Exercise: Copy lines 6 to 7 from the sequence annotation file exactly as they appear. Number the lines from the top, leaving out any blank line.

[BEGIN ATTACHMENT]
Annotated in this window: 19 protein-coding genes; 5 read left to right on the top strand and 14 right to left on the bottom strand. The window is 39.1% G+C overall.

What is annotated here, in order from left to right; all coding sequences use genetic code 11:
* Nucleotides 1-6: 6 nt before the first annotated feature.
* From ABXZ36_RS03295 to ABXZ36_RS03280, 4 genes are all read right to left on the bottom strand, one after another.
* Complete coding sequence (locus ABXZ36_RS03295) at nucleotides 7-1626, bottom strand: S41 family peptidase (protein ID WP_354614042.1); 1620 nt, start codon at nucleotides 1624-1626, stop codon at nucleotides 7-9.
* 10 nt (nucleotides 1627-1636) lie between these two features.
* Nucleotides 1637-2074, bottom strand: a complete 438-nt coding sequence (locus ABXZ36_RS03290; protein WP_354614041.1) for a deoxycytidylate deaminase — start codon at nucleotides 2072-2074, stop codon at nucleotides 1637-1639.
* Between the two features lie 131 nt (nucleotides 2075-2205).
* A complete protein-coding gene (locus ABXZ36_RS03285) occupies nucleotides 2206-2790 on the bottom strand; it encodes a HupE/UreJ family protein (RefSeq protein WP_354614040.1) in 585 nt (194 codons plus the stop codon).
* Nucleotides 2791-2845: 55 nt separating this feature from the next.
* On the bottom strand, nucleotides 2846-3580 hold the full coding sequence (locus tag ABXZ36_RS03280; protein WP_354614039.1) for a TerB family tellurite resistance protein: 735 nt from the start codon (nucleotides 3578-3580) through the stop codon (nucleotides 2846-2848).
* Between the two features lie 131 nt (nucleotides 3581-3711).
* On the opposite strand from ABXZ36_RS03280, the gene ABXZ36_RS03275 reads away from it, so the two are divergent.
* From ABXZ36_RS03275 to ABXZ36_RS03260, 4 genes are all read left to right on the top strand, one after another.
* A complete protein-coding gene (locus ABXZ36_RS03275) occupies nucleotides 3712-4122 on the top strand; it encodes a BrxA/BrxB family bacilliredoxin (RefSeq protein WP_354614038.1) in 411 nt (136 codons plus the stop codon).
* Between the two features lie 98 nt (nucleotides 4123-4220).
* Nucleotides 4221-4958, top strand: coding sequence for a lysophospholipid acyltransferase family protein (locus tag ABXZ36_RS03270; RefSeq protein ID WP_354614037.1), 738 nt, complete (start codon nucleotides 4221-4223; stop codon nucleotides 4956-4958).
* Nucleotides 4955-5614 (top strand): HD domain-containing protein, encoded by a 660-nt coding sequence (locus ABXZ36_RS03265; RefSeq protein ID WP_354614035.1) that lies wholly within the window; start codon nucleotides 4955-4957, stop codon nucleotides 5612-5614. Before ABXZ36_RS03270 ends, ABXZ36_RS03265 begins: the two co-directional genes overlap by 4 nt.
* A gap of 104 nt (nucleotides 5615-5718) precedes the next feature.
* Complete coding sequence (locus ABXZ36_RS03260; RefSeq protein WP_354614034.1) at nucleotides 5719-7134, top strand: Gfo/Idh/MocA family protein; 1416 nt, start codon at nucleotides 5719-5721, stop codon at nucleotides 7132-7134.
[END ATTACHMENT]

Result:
* 10 nt (nucleotides 1627-1636) lie between these two features.
* Nucleotides 1637-2074, bottom strand: a complete 438-nt coding sequence (locus ABXZ36_RS03290; protein WP_354614041.1) for a deoxycytidylate deaminase — start codon at nucleotides 2072-2074, stop codon at nucleotides 1637-1639.